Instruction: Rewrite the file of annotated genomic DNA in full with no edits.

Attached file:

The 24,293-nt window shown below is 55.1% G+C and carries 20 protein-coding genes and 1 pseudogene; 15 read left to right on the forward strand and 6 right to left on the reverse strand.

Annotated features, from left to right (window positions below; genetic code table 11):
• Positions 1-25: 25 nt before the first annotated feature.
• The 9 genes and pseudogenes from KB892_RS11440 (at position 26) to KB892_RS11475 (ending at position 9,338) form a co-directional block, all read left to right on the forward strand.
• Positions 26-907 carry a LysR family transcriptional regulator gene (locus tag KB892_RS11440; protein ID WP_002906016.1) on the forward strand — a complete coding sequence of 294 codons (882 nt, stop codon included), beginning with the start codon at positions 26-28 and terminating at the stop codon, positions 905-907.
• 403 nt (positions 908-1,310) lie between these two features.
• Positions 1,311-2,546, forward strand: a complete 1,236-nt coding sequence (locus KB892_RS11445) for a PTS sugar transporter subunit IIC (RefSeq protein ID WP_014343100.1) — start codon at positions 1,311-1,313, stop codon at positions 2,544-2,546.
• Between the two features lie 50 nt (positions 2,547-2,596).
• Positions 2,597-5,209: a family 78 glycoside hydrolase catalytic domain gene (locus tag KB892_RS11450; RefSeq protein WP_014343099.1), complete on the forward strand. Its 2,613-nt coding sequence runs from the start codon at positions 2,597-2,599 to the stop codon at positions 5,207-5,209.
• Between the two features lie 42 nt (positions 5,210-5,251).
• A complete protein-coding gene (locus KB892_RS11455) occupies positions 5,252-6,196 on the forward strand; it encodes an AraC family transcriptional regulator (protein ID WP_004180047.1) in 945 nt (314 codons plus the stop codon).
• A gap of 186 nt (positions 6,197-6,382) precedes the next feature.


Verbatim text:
The 24,293-nt window shown below is 55.1% G+C and carries 20 protein-coding genes and 1 pseudogene; 15 read left to right on the forward strand and 6 right to left on the reverse strand.

Annotated features, from left to right (window positions below; genetic code table 11):
• Positions 1-25: 25 nt before the first annotated feature.
• The 9 genes and pseudogenes from KB892_RS11440 (at position 26) to KB892_RS11475 (ending at position 9,338) form a co-directional block, all read left to right on the forward strand.
• Positions 26-907 carry a LysR family transcriptional regulator gene (locus tag KB892_RS11440; protein ID WP_002906016.1) on the forward strand — a complete coding sequence of 294 codons (882 nt, stop codon included), beginning with the start codon at positions 26-28 and terminating at the stop codon, positions 905-907.
• 403 nt (positions 908-1,310) lie between these two features.
• Positions 1,311-2,546, forward strand: a complete 1,236-nt coding sequence (locus KB892_RS11445) for a PTS sugar transporter subunit IIC (RefSeq protein ID WP_014343100.1) — start codon at positions 1,311-1,313, stop codon at positions 2,544-2,546.
• Between the two features lie 50 nt (positions 2,547-2,596).
• Positions 2,597-5,209: a family 78 glycoside hydrolase catalytic domain gene (locus tag KB892_RS11450; RefSeq protein WP_014343099.1), complete on the forward strand. Its 2,613-nt coding sequence runs from the start codon at positions 2,597-2,599 to the stop codon at positions 5,207-5,209.
• Between the two features lie 42 nt (positions 5,210-5,251).
• A complete protein-coding gene (locus KB892_RS11455) occupies positions 5,252-6,196 on the forward strand; it encodes an AraC family transcriptional regulator (protein ID WP_004180047.1) in 945 nt (314 codons plus the stop codon).
• A gap of 186 nt (positions 6,197-6,382) precedes the next feature.